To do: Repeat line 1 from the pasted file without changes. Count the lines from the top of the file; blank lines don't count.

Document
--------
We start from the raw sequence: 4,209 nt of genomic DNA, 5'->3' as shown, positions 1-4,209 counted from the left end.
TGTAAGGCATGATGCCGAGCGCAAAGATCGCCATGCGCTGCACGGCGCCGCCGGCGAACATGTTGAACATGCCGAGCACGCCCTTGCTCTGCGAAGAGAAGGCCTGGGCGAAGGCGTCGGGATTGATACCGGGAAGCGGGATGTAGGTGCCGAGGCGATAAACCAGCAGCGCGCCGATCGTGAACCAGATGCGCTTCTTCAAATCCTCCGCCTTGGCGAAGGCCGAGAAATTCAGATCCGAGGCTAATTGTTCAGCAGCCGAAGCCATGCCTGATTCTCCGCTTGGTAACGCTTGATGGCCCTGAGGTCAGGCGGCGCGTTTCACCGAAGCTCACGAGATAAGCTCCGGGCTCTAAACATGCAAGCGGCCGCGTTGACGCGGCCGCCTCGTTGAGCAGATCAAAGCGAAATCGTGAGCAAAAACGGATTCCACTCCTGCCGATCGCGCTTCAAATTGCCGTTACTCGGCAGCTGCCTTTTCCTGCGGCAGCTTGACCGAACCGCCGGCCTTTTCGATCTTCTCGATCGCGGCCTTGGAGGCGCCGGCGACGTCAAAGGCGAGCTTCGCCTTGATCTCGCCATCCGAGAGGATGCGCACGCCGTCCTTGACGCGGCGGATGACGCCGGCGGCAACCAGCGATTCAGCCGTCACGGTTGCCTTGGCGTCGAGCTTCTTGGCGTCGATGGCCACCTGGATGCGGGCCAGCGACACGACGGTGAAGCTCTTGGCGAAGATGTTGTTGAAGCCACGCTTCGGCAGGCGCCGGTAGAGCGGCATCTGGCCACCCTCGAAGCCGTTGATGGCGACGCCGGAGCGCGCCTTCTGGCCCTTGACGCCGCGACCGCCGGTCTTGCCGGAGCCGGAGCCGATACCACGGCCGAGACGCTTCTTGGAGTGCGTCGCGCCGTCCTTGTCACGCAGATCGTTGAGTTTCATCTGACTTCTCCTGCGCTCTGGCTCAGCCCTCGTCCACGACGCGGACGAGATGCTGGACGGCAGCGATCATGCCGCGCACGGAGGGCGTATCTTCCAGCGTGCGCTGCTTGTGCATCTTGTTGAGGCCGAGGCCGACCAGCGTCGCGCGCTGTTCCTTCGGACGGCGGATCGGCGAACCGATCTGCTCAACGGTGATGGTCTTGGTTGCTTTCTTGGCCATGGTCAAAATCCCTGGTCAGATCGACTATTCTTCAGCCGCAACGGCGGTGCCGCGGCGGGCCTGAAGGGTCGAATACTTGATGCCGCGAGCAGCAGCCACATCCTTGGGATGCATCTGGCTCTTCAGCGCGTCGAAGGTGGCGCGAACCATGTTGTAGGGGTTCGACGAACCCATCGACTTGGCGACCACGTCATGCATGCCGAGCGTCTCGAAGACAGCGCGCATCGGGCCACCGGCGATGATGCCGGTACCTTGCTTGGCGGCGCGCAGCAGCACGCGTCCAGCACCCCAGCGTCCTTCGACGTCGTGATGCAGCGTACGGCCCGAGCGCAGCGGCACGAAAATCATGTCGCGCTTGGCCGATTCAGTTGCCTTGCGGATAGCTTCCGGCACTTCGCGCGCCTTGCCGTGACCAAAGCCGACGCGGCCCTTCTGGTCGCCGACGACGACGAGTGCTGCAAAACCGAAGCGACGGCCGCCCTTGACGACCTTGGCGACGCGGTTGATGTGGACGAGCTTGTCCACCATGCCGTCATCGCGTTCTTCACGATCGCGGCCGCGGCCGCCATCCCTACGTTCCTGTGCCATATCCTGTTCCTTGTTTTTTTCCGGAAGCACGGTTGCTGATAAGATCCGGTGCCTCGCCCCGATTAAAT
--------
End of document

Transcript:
We start from the raw sequence: 4,209 nt of genomic DNA, 5'->3' as shown, positions 1-4,209 counted from the left end.